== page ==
The United Kingdom can be proud of its achievements in Afghanistan. The terrorist threat from the region has substantially reduced. We have helped to build the Afghan national security forces, which are now 330,000-strong and lead on providing security. The United Kingdom remains committed to supporting the new Afghan Government and the Afghan forces as part of the new NATO mission after 2014.
As a new Defence Secretary—I congratulate him on his appointment—my right hon. Friend may not be aware of my view that strategic bases are necessary if the hard-fought gains in Afghanistan are not to unravel. Given that we ourselves are not going to provide such a strategic base, what news does he have of whether the Americans will do so, given the recent welcome sign of an agreement between them and the Afghan Government?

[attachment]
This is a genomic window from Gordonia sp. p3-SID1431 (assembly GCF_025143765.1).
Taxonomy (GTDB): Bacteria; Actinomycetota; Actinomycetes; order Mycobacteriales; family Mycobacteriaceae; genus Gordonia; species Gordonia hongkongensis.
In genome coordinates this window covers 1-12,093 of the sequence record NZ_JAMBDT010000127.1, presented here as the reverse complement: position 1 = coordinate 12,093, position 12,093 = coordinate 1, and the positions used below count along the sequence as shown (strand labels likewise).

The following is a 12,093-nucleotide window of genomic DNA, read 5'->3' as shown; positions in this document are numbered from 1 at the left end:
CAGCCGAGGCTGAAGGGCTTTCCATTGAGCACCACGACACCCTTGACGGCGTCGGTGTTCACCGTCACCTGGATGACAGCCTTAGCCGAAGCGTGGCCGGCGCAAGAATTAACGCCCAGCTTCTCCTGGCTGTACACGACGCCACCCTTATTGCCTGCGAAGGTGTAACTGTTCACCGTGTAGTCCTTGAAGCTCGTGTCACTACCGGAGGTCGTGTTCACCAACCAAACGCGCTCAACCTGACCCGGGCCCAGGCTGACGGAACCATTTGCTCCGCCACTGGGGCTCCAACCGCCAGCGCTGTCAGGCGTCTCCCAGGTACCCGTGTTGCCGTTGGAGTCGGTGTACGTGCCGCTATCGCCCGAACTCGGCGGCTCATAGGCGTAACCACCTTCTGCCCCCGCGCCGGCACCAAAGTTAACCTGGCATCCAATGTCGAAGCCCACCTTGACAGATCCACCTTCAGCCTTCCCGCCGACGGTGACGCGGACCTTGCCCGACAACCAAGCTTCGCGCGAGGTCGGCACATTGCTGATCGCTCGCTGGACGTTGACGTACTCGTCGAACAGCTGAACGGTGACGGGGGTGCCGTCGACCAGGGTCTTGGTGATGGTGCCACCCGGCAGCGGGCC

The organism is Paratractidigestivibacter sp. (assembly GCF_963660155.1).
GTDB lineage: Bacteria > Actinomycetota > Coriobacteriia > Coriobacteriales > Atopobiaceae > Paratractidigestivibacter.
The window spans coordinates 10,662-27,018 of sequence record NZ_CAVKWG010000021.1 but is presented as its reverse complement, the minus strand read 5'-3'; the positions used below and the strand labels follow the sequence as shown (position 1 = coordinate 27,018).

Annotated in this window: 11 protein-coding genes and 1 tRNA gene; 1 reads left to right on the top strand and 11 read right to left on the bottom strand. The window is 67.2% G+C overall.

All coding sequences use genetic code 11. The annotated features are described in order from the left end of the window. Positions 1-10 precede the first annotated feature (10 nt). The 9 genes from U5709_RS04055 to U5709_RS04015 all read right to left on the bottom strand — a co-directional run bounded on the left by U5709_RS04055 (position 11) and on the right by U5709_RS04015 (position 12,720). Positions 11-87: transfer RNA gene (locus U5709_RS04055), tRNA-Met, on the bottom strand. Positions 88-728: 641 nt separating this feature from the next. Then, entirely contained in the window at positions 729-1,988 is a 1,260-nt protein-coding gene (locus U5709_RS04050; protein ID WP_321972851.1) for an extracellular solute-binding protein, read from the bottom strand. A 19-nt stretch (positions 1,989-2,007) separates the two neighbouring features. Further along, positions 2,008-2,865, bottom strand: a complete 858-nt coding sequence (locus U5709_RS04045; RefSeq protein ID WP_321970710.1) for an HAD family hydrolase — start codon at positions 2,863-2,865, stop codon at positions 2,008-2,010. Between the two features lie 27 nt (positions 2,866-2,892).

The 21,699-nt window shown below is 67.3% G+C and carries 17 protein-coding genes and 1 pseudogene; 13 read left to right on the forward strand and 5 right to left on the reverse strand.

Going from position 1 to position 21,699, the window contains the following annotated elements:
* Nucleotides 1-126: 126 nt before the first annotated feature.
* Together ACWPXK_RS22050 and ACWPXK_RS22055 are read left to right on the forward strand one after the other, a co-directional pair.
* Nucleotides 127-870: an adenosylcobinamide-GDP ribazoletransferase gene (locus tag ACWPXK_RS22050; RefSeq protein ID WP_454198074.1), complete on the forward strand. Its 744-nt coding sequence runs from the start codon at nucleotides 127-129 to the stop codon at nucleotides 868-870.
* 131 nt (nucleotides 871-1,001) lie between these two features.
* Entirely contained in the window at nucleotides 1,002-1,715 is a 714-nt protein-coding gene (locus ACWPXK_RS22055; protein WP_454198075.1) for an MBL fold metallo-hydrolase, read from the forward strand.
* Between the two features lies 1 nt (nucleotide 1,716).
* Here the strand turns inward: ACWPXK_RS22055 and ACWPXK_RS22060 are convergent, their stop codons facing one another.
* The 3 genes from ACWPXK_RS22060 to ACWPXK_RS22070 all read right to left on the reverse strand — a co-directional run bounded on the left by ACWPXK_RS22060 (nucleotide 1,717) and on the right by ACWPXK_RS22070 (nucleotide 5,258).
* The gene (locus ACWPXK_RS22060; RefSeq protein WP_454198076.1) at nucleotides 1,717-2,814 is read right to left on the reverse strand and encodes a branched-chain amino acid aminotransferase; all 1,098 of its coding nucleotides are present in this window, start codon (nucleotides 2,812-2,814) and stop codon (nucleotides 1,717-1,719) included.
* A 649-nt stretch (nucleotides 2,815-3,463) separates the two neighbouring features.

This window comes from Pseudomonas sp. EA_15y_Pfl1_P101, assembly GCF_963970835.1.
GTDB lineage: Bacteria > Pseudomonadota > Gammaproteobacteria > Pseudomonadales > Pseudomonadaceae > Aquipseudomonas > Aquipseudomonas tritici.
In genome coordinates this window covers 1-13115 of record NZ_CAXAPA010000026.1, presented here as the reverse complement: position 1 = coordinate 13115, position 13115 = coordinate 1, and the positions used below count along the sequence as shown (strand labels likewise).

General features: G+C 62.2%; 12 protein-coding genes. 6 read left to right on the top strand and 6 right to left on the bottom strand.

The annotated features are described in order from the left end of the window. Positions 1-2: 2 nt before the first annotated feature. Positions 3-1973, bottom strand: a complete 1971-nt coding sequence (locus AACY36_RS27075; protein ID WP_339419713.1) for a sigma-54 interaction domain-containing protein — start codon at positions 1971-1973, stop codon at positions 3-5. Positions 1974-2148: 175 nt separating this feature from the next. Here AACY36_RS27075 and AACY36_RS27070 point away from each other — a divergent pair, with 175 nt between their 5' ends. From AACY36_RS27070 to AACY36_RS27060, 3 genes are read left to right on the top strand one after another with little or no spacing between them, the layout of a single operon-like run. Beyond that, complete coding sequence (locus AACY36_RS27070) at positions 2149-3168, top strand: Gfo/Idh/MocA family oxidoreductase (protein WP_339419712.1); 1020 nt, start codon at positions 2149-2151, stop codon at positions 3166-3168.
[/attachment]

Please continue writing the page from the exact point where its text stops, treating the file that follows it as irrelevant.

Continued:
I was, in fact, aware of my hon. Friend’s views, which he always articulates so forcefully. The international community has reaffirmed its commitment to Afghanistan at the NATO summit. On current plans, the resolute support mission will have approximately 12,000 personnel. It plans to operate one hub in Kabul/Bagram and four spokes to that hub in Mazar-e Sharif, Herat, Kandahar and Jalalabad. We, of course, have made our commitment to assisting with liaison, support and training at the officer academy.